Weird and weirder


The pro-gun activists in Texas who brandish semiautomatic weapons in fast-food restaurants seem outside what the Founding Fathers intended when they wrote the Second Amendment. The National Rifle Association appeared to agree, at first: An article on its Web site criticized the “downright weird” antics of zealots who had “crossed the line from enthusiasm to downright foolishness.”

Since then, the NRA has disavowed its temporary bout of sanity. The post has been removed and replaced with a video of the association’s chief lobbyist reaffirming its dedication to open-carry and conceal-carry laws.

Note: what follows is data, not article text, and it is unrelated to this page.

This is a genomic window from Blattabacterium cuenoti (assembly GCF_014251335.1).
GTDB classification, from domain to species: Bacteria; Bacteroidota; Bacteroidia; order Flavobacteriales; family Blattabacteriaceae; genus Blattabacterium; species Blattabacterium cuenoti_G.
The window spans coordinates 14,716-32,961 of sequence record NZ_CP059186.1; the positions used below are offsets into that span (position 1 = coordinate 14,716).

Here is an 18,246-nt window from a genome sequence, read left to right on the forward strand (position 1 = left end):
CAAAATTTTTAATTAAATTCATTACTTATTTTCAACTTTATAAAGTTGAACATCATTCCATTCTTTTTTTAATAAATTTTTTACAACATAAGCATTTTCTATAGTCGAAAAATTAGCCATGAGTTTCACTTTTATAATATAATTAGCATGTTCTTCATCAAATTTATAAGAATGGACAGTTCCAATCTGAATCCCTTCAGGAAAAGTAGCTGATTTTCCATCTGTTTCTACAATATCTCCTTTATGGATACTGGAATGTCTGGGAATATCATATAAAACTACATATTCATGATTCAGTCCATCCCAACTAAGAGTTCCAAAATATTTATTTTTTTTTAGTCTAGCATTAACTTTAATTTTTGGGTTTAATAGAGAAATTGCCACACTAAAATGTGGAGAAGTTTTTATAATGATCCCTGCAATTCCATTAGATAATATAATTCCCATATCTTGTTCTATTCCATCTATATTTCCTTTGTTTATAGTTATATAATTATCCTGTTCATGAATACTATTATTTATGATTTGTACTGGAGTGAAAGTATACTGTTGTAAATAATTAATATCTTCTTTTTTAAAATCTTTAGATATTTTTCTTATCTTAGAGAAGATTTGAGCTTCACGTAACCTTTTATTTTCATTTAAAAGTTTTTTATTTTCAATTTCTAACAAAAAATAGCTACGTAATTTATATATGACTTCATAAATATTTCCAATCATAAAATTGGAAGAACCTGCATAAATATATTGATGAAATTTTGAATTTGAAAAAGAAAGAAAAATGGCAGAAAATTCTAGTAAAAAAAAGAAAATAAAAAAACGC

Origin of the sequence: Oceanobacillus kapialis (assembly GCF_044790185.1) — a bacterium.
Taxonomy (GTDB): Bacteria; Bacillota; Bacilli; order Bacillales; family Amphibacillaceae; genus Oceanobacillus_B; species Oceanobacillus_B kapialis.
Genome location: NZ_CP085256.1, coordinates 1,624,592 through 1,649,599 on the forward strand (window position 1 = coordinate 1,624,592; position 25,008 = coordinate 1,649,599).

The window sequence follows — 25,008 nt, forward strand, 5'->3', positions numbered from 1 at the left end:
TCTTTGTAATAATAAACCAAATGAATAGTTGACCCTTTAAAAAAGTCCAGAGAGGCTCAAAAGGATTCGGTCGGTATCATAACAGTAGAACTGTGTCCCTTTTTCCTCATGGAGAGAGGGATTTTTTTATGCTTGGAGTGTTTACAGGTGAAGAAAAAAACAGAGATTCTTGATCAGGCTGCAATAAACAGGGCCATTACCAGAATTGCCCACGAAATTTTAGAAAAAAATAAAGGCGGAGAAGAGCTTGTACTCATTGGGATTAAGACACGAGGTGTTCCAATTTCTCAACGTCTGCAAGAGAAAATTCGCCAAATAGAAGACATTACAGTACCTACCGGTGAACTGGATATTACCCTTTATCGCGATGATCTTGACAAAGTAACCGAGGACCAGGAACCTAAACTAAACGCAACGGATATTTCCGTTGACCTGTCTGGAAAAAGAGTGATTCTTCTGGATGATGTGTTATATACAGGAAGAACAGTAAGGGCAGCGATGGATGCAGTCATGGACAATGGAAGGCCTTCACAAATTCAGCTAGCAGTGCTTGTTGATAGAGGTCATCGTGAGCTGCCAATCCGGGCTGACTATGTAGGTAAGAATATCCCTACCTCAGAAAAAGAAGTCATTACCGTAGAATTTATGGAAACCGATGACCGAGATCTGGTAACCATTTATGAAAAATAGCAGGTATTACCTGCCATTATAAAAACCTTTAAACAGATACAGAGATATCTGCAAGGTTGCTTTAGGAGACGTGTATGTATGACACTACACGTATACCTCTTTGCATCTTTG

The about-face is a sad depiction of the warped politics of guns in the United States; not even the Newtown tragedy could motivate Congress to pass sensible controls. Since then, more than 50,000 Americans have died because of gun violence. Other developed countries have fractions of that number.

Yet the gun lobby still hasn’t found a gun-rights expansion it doesn’t like. The solution to school shootings? More guns. Stand your ground? Openly carrying assault rifles through the streets? Check.

This week, a 14-year-old student and his 15-year-old assailant died in a school shooting in Oregon. You might have missed that story; today, it usually takes more deaths to make headlines.